Two days ago a warm and windy storm produced hurricane force winds leaving the Kenai Mountains and Western Chugach mountaintops coated with a thick layer (1-3′) of new snow in the Alpine above 2000’. Temperatures were warm during this two day storm and rain/snow line fluctuated between 1500-2000’ causing snow below this elevation band to become saturated by rain. Sunburst weather station experienced several hours of 80 mph winds from the East, with a gust measuring 129 mph, which damaged the Sunburst anemometer.
Snow totals from this two-day storm averaged 2’ in the Turnagain Pass area with closer to 3’ in the upper elevations of Girdwood and the Portage area. Summit Lake received slightly less snow, but even 1’ of new snow still warrants a similar level of concern. Slab depths are variable, 1-3′ deep, depending on terrain features and its exposure to the wind. You will also find places where the wind has left some features scoured.
This is not your typical Chugach maritime snowpack! A very unstable weak layer of faceted snow is buried beneath this1-3’ slab. This weak layer is widespread above 2000’ throughout our region and has shown significant propagation potential after the storm ended on Sunday night. Three remote triggered avalanches occurred simultaneously on a Southern aspect at about 2500 of Tincan’. A skier-triggered avalanche was also reported on Tincan yesterday, lower in the trees near 2100’, with a 1.5’ slab that propagated 20-30’ across a small terrain feature. Luckily no one was caught or injured. These two separate incidents confirm that a human is enough to tip this delicate balance. This problem will not be going away quickly and is the reason we will need to refrain from tempation and stay off of slopes steeper than 35° in the coming days as this weak layer adjusts to it’s new load.
These three remote triggered avalanches occured while digging a snow pit on an adjacent lower angle slope on Tincan’s South face. Photo by John Sykes
Remotely triggered avalanches are possible today and could be triggered from both above and below. Pay attention for other groups and be aware of run-out distances.
In areas with short steep rollovers, watch out for terrain traps. A slab if triggered on a small slope in the wrong place, could be enough to bury a person.
Large collapsing sounds will be your first red flag warning sign. If you hear “woomphing” sounds this is a sign that your weight is enough to collapse the weak layer below and reinforces your decision to stay off of all slopes greater than 35° today.
The combination of new snow, warmer temps, and sun affect could be enough to heat up the surface snow on Southern aspects today. On steeper slopes this could produce moist loose point-releases. If you are keeping it under 35° this will be an additional hazard to observe from low consequence terrain. Rollerballs and snow sticking to the bottom of your skins will be the first signs that surface snow temperatures are heating up.
Natural slab avalanche activity is unlikely today, but should a moist loose avalanche pick up enough volume, it could trigger a slab in steep terrain.
No new precipitation was recorded yesterday. Cloudy skies in the morning became mostly sunny in the afternoon. Winds were light to moderate averaging 15mph from the South on Seattle Ridge. Sunburst wind data was not available yesterday due to damage caused from high winds the day before. We will try to get this fixed when it becomes safe to access this terrain.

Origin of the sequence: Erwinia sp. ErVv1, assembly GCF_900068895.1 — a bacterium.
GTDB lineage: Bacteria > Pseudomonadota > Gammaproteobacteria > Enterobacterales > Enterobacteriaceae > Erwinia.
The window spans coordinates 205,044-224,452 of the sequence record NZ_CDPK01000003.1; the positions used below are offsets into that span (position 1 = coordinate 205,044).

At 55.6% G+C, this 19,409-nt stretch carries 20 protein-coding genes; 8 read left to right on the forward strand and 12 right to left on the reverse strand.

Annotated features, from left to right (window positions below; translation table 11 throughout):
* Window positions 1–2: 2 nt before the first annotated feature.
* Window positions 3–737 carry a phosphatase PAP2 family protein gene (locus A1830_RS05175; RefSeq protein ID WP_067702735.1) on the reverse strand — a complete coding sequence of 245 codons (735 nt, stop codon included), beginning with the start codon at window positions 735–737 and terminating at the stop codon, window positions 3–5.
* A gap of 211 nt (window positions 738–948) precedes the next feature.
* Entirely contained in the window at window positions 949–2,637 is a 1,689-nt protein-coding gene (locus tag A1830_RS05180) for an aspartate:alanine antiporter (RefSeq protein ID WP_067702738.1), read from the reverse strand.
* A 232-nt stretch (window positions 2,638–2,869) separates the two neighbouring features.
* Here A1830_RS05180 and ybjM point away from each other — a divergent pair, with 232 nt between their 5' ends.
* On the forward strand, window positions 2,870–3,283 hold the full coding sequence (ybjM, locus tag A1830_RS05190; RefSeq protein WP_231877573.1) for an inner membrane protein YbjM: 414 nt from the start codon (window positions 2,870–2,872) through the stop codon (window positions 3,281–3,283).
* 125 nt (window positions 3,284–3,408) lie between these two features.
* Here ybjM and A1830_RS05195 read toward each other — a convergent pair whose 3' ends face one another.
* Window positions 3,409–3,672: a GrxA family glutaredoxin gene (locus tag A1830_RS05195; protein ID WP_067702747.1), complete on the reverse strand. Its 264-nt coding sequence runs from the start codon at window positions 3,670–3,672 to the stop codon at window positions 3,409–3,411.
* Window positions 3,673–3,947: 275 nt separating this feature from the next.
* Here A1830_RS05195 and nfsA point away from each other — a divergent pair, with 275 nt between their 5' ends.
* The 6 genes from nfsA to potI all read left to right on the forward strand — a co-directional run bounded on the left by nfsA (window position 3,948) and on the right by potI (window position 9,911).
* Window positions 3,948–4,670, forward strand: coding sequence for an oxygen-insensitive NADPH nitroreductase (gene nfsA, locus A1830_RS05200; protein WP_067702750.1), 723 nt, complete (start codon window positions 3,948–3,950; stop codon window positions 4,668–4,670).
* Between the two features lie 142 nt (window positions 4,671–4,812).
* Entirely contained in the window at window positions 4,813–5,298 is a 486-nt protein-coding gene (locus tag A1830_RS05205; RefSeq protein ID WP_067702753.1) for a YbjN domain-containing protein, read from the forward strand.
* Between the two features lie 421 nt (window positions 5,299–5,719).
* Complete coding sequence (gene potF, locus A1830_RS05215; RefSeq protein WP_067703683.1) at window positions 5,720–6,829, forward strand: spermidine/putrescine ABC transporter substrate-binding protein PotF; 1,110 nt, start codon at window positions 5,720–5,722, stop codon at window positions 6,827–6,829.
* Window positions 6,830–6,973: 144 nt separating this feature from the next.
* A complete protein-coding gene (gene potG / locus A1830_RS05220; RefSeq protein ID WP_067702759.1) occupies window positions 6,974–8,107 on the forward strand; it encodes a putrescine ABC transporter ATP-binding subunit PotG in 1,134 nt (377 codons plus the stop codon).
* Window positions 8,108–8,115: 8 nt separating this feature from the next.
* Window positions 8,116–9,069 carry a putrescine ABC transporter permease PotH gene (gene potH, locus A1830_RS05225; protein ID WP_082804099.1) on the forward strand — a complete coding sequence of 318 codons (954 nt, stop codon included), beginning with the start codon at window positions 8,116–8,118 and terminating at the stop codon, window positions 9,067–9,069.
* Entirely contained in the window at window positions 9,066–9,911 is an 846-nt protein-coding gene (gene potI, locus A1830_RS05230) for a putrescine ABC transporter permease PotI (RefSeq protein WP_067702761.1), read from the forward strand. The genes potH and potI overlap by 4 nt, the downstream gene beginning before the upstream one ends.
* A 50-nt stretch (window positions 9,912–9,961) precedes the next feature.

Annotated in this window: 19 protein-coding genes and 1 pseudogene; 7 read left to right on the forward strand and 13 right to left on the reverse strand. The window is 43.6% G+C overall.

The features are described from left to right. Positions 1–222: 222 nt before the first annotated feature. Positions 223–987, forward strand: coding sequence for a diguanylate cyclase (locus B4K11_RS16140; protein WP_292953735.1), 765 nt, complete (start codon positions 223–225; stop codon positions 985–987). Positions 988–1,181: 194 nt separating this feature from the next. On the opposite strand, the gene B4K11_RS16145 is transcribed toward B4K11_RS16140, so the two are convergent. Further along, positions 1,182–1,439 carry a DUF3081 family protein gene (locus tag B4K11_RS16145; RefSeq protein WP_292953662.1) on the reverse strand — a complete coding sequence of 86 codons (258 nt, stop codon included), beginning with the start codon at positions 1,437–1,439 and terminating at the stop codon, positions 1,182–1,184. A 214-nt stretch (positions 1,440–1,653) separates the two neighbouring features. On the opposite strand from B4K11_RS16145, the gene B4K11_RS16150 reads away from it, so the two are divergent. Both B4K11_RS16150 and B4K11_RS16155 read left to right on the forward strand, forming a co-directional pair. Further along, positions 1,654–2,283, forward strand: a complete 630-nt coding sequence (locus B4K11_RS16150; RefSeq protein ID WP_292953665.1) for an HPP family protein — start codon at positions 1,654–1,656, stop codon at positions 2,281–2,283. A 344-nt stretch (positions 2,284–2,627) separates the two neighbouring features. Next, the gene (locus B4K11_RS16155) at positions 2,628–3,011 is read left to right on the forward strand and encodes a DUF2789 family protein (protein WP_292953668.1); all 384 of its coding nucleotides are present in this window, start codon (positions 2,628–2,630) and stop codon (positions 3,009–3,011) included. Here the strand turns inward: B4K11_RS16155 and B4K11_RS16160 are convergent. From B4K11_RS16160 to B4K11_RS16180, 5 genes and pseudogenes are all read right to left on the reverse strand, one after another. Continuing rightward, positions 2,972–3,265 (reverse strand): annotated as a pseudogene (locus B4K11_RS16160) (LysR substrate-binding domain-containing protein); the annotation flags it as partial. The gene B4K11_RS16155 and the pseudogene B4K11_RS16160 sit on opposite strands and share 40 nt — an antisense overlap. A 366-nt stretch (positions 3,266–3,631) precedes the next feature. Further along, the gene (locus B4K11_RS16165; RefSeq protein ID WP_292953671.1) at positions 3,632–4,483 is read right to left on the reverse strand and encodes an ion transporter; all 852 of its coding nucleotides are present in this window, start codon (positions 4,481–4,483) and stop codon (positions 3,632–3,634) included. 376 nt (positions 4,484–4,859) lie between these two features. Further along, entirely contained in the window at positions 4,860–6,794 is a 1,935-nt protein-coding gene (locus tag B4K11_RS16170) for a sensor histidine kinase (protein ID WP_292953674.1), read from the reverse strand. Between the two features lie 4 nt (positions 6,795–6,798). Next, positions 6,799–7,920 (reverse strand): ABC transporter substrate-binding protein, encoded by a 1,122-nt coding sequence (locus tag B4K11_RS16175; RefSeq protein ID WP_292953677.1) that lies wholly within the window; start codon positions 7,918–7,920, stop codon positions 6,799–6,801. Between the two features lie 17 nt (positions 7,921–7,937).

Overnight temperatures were in the 20’s F and no precipitation was measured. Wind data was not available after 10pm last night when Seattle Ridge weather station wind sensor malfunctioned.
Today Sunny skies are anticipated for today and temperatures could reach the mid 30’s F with solar affect from the sun. Winds are expected to be light to moderate (10-20mph) from the South. Precipitation is unlikely.
*Wind data from Seattle Ridge weather station was not available after 10pm on Feb.17.
|Temp Avg (F)||Snow (in)||Water (in)||Snow Depth (in)|
|Center Ridge (1880′)||30||0||0||43|
|Summit Lake (1400′)||28||0||0||8|
|Alyeska Mid (1700′)||32||0||0||24|
|Temp Avg (F)||Wind Dir||Wind Avg (mph)||Wind Gust (mph)|
|Seattle Ridge (2400′)||25||*S||*15||*31|
|11/30/22||Turnagain||Observation: Tincan||John Sykes|
|11/28/22||Turnagain||Observation: Pastoral||Schauer/ Wadsworth Forecaster|
|11/26/22||Turnagain||Observation: Eddies||Schauer/ Cullen Forecaster|
|11/26/22||Turnagain||Observation: Eddies||Andy Moderow|
|11/26/22||Turnagain||Observation: Lipps||Big Ripper|
|11/25/22||Turnagain||Observation: Sunburst||Hannah Smith|
|11/25/22||Turnagain||Observation: Sunnyside / Seattle Ridge||Matti Silta|
|11/25/22||Turnagain||Observation: Sunburst||John Sykes|
|11/25/22||Turnagain||Observation: Tincan Trees||Andy Moderow|
Status of riding areas across the Chugach NF is managed by the Glacier and Seward Ranger Districts, not avalanche center staff. Riding area information is posted as a public service to our users and updated based on snow depth and snow density to prevent resource damage at trailhead locations. Riding area questions contact: email@example.com
|Area||Status||Weather & Riding Conditions|
This is a general backcountry avalanche advisory issued for Turnagain Arm with Turnagain Pass as the core advisory area. This advisory does not apply to highways, railroads or operating ski areas.